US restaurant, distributor trade groups seek government help as profits plunge

Published on
March 20, 2020

As more U.S. states begin mandating restaurant closures or limited seating, restaurant and hospitality operators are reporting plunging profits and are instituting furloughs.

The United States National Restaurant Association and the International Foodservice Distributors Association are asking for immediate help from the Trump administration and Congress to stave off what they’re calling an imminent crisis for the U.S. foodservice industry.

Early economic forecasts reveal the industry will sustain at least a USD 225 billion (EUR 211 billion) loss and be forced to eliminate between five million and seven million jobs over the next three months, the NRA said in a press release. IFDA projected the industry will lose USD 24 billion (EUR 22 billion) over the next three months as the COVID-19 pandemic shuts down restaurants, schools, and hotels.

“We have heard reports from distributors that business has declined up to 50 percent,” IFDA President and CEO Mark Allen told SeafoodSource. “That’s why we need Congress to act now – and provide the foodservice distribution industry with federally backed loans as part of its relief packages so we can remain viable.”

IFDA is asking for USD 24 billion in federally backed loans, while the NRA said relief for restaurants should a recovery fund established by the Treasury Department to provide at least USD 145 billion (EUR 136 billion) to the restaurant and foodservice industry help cover operations and pay employees.

New York City-based Union Square Hospitality Group, founded by Danny Meyer, is laying off 2,000 workers – around 80 percent of its workforce – due to “near-complete elimination of revenue,” a company spokesperson told Eater New York.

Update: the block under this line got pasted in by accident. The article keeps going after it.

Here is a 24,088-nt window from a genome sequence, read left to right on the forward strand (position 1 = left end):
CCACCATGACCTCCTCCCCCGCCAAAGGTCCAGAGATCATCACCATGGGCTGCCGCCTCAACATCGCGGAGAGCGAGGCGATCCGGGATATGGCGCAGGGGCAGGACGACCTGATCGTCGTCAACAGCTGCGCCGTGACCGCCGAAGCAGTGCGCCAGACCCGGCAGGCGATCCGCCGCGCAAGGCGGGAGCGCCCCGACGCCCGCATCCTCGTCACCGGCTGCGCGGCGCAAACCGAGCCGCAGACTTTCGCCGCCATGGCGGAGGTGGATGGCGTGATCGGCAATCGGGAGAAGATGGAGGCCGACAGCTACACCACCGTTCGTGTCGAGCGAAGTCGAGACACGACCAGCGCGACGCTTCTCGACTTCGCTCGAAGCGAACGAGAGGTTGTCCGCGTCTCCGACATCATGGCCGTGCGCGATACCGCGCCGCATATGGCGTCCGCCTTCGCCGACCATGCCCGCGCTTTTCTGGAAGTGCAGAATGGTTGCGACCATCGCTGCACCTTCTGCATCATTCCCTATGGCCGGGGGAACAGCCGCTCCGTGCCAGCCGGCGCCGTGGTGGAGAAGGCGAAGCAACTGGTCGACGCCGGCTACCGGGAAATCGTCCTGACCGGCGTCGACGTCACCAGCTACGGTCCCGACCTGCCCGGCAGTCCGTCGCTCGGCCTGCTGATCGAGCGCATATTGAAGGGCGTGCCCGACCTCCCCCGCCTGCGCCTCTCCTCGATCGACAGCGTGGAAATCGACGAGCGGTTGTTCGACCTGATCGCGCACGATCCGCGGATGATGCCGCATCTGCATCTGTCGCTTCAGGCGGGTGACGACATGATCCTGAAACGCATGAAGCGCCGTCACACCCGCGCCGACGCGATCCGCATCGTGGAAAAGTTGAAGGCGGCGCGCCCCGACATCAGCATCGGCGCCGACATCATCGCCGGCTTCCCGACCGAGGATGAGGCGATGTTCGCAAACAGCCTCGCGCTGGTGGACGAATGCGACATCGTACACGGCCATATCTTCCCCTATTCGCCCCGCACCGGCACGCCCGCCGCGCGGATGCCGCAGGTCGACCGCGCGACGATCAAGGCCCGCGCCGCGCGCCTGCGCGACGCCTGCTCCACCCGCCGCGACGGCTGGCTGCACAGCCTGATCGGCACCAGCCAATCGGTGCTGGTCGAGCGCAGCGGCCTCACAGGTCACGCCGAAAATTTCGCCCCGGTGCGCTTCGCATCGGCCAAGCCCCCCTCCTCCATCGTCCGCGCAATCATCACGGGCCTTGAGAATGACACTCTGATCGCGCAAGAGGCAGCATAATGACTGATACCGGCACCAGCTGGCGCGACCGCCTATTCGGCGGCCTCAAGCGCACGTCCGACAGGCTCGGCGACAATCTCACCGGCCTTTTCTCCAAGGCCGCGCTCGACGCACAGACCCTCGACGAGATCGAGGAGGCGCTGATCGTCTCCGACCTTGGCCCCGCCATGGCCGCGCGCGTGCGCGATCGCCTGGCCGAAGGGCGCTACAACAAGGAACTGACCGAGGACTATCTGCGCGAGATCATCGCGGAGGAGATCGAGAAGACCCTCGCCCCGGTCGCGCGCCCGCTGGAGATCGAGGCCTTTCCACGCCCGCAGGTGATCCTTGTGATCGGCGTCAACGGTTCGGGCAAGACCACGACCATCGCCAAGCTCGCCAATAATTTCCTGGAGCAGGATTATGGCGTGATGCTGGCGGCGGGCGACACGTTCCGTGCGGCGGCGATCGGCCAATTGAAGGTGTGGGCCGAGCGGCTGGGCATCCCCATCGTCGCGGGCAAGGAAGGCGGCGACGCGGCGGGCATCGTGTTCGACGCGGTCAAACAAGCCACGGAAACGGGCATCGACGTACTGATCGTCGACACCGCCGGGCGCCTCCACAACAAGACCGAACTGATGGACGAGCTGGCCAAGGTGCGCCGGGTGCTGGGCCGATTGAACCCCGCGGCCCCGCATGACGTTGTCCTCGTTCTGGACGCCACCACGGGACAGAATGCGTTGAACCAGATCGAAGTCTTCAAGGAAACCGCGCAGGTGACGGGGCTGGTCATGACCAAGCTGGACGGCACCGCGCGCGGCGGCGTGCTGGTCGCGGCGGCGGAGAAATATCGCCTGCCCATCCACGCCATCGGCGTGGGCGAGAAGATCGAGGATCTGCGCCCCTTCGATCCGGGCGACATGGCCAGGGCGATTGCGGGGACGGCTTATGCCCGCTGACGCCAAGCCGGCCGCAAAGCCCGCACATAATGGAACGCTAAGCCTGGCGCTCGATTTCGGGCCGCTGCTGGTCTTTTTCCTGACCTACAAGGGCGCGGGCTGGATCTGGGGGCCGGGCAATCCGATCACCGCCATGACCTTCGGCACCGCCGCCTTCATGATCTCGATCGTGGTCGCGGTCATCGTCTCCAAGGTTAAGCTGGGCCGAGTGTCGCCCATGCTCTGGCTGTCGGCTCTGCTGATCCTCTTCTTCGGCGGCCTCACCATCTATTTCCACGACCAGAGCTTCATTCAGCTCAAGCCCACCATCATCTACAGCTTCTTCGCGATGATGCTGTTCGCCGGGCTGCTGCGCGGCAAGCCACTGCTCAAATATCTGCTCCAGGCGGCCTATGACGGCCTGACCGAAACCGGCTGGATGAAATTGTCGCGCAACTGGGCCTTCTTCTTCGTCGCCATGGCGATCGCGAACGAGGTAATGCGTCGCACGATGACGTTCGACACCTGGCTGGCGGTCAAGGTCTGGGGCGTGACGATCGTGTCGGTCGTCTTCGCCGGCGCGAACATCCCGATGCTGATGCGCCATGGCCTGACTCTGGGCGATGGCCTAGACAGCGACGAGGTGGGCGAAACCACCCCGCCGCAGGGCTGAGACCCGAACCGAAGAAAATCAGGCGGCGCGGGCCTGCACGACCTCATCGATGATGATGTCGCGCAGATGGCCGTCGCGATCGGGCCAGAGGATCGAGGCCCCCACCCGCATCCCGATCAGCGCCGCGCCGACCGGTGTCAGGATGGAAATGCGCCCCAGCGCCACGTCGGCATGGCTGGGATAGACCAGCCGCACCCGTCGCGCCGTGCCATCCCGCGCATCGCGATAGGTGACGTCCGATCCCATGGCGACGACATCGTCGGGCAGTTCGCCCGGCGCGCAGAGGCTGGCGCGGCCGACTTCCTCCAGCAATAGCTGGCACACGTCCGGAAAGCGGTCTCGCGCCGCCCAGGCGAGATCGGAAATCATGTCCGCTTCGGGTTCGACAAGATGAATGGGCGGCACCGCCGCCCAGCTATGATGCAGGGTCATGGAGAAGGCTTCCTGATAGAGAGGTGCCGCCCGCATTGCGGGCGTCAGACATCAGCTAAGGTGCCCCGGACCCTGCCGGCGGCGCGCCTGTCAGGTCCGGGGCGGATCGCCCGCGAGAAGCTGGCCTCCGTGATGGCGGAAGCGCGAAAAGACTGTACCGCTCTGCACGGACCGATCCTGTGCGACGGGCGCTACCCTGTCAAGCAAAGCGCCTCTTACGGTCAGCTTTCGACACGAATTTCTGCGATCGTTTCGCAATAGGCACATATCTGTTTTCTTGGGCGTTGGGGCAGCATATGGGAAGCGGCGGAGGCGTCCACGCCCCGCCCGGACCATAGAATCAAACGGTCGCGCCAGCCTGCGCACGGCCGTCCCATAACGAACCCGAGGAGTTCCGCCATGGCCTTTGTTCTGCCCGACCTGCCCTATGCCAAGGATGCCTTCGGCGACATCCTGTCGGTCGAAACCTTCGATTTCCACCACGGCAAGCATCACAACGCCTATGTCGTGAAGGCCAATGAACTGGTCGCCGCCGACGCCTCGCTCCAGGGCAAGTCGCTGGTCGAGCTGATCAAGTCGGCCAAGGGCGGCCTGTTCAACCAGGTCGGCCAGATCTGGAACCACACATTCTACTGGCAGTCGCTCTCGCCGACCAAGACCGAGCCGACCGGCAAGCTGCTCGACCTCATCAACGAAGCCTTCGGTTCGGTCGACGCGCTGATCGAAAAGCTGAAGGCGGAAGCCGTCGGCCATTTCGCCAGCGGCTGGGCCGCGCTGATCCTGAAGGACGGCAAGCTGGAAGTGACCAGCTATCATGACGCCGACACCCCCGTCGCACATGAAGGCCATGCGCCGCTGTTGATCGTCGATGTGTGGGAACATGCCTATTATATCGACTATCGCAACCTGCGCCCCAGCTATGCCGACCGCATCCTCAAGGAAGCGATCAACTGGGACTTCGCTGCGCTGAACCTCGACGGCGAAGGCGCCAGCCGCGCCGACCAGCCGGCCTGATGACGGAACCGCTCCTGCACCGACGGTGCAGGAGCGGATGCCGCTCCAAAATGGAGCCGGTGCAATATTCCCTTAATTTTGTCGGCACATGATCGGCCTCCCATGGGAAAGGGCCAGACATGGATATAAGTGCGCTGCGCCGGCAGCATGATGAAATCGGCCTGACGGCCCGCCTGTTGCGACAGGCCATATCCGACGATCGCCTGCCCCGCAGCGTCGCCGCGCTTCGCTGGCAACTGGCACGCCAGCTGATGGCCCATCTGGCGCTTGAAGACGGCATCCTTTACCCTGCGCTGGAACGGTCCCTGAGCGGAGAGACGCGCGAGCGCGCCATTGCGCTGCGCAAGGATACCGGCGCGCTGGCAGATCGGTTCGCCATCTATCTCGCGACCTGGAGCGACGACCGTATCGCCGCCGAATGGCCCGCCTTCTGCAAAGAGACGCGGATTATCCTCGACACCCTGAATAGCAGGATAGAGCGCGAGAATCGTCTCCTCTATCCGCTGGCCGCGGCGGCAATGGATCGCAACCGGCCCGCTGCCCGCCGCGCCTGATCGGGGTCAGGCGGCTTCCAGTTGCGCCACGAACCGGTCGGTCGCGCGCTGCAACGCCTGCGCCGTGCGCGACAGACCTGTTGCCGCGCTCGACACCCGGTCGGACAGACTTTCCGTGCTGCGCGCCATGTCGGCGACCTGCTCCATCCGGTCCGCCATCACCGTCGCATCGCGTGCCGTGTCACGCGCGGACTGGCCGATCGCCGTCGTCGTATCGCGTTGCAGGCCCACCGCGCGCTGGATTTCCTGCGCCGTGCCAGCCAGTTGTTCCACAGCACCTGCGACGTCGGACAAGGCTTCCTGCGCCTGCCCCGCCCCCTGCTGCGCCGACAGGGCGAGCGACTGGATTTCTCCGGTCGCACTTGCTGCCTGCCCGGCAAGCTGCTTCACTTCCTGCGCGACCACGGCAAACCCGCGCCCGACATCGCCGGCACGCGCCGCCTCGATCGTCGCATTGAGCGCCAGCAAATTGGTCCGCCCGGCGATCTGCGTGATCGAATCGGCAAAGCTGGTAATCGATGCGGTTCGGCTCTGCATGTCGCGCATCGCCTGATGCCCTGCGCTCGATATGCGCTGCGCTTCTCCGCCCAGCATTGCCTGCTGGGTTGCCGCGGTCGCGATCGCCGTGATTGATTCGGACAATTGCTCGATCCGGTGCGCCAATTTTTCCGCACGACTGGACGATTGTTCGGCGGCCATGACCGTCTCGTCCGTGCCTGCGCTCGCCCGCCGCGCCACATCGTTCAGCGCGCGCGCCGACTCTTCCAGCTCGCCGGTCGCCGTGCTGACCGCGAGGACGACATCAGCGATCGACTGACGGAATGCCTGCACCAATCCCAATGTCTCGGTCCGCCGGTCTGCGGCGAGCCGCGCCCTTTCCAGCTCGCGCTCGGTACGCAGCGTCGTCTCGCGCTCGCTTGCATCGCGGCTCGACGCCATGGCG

Darden Restaurants, which operates Olive Garden, Longhorn Steakhouse, Capital Grille, and other major full-service chains, pulled its 2020 forecast and said quarterly sales dropped nearly 6 percent in its most recent quarter.

Darden said it will tap a USD 750 million (EUR 702 million) credit line, but has not announced layoffs.

”The health and safety of our team members, their families and our guests remains our top priority. We are committed to supporting our team members during this unprecedented time and are pleased to have an emergency pay program to supplement our permanent paid sick leave policy for all of our hourly team members,” CEO Gene Lee said, TheStreet reported.

“We are revising our business model to provide meals in different ways, takeout, delivery, safety-enhanced dine-in, but the majority of our restaurants do not have this capability today.  As the restrictions continue, we are facing economic headwinds that will lead many restaurants to shut down operations, lay off workers, and end service in our communities,” NRA Executive Vice President of Public Affairs Sean Kennedy said.

Loans and insurance protections for restaurants should include USD 100 billion (EUR 94 billion) in federally backed business interruption insurance to “help sustain businesses and their employees over an anticipated long-term recovery,” NRA said.

Additionally, the NRA is also seeking USD 35 billion (EUR 33 billion) in community development block grants for regions and communities especially hard-hit – similar to a program following the 11 September terrorist attacks.

Photo courtesy of Cryptographer/Shutterstock

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